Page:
RICHMOND, Va. — A Virginia lawmaker says banning the release of helium balloons into the air could help save wildlife on land and in the water.
Balloons are fouling the state's beaches and can be deadly to wildlife, says Republican Sen. Jeff McWaters of Virginia Beach, who is sponsoring a bill to prohibit releasing lighter-than-air balloons into the atmosphere.
His bill would ban the intentional release of balloons inflated with helium or another lighter-than-air gas and require more than five minutes' contact with air or water to degrade.
Violations would carry a civil penalty of $5 per balloon, with proceeds going into the Litter Control and Recycling Fund.
The measure would supersede an existing law that bans release of 50 or more balloons in an hour.
McWaters' bill cleared the Agriculture, Conservation and Natural Resources Committee on a 9-6 vote Thursday and is headed to the full Senate.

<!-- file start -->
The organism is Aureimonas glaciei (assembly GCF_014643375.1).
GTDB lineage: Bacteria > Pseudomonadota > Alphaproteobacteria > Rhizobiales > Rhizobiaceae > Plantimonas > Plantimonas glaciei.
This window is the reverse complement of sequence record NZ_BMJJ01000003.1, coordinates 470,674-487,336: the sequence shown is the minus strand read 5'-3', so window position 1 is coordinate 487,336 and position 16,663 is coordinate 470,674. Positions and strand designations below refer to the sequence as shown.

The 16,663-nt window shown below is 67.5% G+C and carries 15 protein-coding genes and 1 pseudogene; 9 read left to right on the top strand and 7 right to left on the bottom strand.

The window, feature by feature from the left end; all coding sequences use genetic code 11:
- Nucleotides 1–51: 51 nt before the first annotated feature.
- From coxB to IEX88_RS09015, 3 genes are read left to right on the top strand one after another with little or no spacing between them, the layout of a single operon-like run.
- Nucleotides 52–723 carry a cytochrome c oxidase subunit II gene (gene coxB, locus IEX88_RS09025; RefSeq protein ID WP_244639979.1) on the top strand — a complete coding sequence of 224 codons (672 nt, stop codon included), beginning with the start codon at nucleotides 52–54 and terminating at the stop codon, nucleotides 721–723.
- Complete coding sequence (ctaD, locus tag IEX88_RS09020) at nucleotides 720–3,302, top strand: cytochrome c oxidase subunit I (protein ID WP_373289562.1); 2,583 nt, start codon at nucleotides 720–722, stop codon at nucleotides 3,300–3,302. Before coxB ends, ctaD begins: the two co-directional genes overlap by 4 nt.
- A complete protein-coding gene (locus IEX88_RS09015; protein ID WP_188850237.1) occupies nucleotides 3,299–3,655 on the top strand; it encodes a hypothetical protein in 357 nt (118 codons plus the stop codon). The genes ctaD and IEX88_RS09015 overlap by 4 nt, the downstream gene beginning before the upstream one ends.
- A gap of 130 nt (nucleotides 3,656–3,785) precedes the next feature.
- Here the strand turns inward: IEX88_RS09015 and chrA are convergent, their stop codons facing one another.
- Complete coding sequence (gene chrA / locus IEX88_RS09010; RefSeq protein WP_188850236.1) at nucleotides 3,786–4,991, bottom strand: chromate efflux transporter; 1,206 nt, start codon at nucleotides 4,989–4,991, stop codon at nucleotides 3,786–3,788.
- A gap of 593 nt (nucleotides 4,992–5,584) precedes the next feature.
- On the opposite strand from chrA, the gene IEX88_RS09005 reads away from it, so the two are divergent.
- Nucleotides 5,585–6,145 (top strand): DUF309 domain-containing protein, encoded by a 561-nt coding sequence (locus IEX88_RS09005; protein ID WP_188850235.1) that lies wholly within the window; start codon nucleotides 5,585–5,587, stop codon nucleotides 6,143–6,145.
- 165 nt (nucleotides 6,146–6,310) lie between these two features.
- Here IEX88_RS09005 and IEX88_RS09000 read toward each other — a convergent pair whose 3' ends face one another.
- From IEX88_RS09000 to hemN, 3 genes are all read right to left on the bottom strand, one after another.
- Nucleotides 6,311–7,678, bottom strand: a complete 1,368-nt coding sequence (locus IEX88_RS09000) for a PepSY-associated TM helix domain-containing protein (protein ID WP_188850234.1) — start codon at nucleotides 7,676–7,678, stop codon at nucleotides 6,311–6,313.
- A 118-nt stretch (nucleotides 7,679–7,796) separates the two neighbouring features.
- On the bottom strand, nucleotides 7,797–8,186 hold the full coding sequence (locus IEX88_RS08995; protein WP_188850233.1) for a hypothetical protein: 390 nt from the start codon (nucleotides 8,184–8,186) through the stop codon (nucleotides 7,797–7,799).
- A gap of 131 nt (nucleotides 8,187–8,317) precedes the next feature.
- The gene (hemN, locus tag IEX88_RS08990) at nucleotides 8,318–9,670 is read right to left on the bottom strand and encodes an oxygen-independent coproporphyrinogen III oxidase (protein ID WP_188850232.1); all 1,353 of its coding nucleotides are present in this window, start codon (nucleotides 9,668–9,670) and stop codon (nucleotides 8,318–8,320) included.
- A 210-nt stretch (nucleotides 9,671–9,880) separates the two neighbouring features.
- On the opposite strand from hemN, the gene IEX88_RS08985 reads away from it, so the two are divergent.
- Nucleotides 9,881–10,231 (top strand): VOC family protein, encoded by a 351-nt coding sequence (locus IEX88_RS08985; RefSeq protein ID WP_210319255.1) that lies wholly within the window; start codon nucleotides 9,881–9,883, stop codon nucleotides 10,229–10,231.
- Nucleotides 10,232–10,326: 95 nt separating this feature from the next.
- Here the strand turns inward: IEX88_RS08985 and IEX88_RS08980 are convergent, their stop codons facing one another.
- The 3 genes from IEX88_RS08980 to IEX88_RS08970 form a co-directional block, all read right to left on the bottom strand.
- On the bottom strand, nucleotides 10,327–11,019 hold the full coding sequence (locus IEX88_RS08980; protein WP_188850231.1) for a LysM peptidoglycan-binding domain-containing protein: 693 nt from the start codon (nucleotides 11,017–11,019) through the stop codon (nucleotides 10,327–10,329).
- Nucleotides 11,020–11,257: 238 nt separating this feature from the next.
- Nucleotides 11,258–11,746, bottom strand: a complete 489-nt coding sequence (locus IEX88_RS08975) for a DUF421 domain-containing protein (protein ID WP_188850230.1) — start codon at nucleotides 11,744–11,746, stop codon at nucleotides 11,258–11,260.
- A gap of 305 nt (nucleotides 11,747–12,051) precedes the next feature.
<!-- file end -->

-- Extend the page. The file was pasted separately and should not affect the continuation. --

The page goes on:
Virginia is one of five states that restrict balloon releases, according to Clean Virginia Waterways, a nonprofit based at Longwood University in Farmville. Katie Register, executive director of the group, said that if McWaters' bill becomes law, it would be the toughest in the nation.
McWaters said he's not anti-balloon.
"We're just saying you can't have a purposeful release," he said. "We're trying to educate people. When you send something up, it's going to come down, and it's usually going to be in the Chesapeake Bay or the Atlantic Ocean."
Mark Swingle, director of research and conservation at the Virginia Aquarium and Marine Science Center in Virginia Beach, called balloons an insidious form of litter that can travel great distances to remote stretches of Virginia's shoreline. A recent survey found as many as 150 balloons per mile of beach, he said.
Ed Clark, president of the Wildlife Center of Virginia in Waynesboro, said sea turtles are especially vulnerable to deflated balloons because they mistake them for jellyfish. "They ingest them, and that's the end of them," he said.
In addition, Clark said, balloons are often attached to nylon or plastic strings that are slow to degrade, and birds get entangled in them.
"The bottom line is, these things get out there, and there's no good consequence."